Should I Take An At-Home Genetics Test During Pregnancy?

Updated: September 6, 2019
Dr. Jonathan Gillen-Goldstein, Regional Director of Maternal Fetal Health for Northwell Health Eastern Region, answers your questions on at-home genetic testing during pregnancy.
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If you are currently pregnant, or planning to become pregnant, you might know the term “genetic testing,” in which you undergo some medical tests to better understand your genetic health history that may or may not impact your child’s health. 

Digging into the health history of your family, and even your partner’s family, can be a daunting task, but if it’s important to you and your partner, it’s certainly something to discuss with an OBGYN or a geneticist. Does diabetes run in the family? Cancer? Schizophrenia? These are questions you may want to ask your own parents and/or grandparents.

More: How Tall Will My Baby Be? A Genetic Explanation

I had some genetic testing done recently because I had some questions about my kid’s overall health; but mentally and physically, especially since my older child has Celiac, which is oftentimes hereditary.

I recently spoke with a New York-based doctor about genetic screenings and his insightful replies will hopefully help YOU, as a parent or aspiring parent, better understand the whole ‘genetic testing’ process and what it all means. He breaks it all down for you in this informative interview.

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Whether you are currently pregnant—or trying to get pregnant—why is genetic testing so important? Or not?

“There are different tests available to you: prior to pregnancy as compared to during pregnancy,” says Dr. Jonathan Gillen-Goldstein, Regional Director, Maternal Fetal Health for Northwell Health Eastern Region. “Pre-pregnancy testing can identify any maternal (or paternal) genetic issues that may not affect the parent, but under certain circumstances, or combined with the partner’s genetic workup, can potentially put a fetus at risk.” 

Many people believe that genetic testing is only important if they would terminate a pregnancy. “That could not be more inaccurate. Testing can reveal issues that can be avoided, treated, or ideally managed.  Some parents also have heightened anxiety, and being reassured can allow them to better enjoy their pregnancy.”

What kind of tests do I need when expecting?

During pregnancy, says Dr. Gillen-Goldstein, in addition to testing the maternal and paternal genes, there are methods to determine the fetal genetic makeup. “These tests run quite a range in accuracy, scope, and the specificity of the questions that are answered.” 

What should you "look for" in a genetic test? 

There are three main issues to look for with any genetic test:

  • The first is specificity, which technically speaking, says Dr. Gillen-Goldstein, is the ability of the test to correctly identify those WITHOUT the disease. “In other words, a high sensitivity will accurately tell you that you probably DO NOT have a disease.” (That result would be a true negative.) 
  • The next important thing to look for is a high sensitivity which measures the ability to correctly identify those with a given disease. “In other words, a positive result with a test with high sensitivity means you likely have the disease and were diagnosed accurately. (true positive) Adds Dr. Gillen-Goldstein: “It’s important to note that virtually all non-invasive genetic testing does NOT have 100% specificity OR sensitivity.”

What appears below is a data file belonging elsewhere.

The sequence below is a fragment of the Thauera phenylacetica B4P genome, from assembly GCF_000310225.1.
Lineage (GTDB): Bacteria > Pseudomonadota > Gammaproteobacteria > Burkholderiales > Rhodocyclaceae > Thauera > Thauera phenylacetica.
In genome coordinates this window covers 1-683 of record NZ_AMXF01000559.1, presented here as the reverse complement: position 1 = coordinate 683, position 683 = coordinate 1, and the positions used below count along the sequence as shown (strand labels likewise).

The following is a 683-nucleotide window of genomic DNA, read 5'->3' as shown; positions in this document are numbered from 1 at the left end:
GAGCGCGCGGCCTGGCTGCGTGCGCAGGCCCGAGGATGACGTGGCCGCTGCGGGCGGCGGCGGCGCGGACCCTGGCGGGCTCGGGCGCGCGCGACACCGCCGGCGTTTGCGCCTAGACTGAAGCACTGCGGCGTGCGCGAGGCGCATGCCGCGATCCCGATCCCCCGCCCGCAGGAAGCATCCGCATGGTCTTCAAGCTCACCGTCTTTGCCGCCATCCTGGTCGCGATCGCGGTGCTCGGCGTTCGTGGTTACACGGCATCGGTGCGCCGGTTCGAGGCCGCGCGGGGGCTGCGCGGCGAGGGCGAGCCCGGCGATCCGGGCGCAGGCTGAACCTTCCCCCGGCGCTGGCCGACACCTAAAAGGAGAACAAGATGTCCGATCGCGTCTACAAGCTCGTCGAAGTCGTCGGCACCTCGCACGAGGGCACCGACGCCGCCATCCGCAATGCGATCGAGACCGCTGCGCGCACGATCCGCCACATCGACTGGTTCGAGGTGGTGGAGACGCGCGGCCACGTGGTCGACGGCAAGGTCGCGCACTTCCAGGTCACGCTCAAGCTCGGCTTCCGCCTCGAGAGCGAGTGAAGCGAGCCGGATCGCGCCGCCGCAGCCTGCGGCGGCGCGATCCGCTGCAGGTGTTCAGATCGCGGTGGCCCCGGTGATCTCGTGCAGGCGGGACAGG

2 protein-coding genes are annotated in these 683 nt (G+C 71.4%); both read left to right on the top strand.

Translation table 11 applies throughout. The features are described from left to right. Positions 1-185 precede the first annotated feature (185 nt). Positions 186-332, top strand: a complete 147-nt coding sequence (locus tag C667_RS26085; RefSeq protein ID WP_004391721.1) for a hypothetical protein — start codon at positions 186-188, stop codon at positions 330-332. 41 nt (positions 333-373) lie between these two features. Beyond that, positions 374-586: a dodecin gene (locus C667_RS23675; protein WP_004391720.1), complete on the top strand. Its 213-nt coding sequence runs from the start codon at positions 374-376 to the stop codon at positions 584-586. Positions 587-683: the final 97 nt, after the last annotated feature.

• Which leads to the third, and possibly most important thing in a genetic test: The ability to interpret the results. “For this reason, OBGYN’s STRONGLY recommend meeting with a genetic counselor both before doing the testing (to ensure that the proper tests are done to answer the questions being asked) and after the testing to fully decode and explain what the results mean in a ‘real world’ way, rather than just statistics.”

Is it best to have these tests done before you get pregnant...or during...or both?

Because the tests that are done, and the specific diseases that are tested for are often different, the answer to this would depend on a patient’s history, explains Dr. Gillen-Goldstein. “A patient with recurrent pregnancy loss, for example, would benefit from testing prior to trying again in case there is a maternal or paternal cause of the losses.” Additionally, if there is a family history of illness that may be genetically linked, then having a pre-conception consultation will benefit. “In any event, testing during the pregnancy is the only way to test the genetic makeup of the fetus.”

 They sell genetic tests you can take at home—are they reliable?

According to Dr. Gilllen-Goldstein, many of the at home genetic tests such as 23andMe or even the at-home pregnancy genetic tests that are coming to market give a VERY false sense of security. “23andMe is an enjoyable test to identify ethnicity and lineage, and maybe even an occasional abnormality, but it is not a medical test,” he states. “It does not screen for medical genetic disorders.” Plus, all at-home tests have limited controls to maintain proper testing techniques and have very low sensitivity and specificity. “That is to say, it’s fun to get the answers, but I wouldn’t bet my health on any of it! And again, when you do get the results, you will need someone to explain what they actually mean and how accurate they are.” Best to stick with the pros!

Decided to have some testing done? Here are our top tips for How to Prepare for a Prenatal Genetic Counseling Session.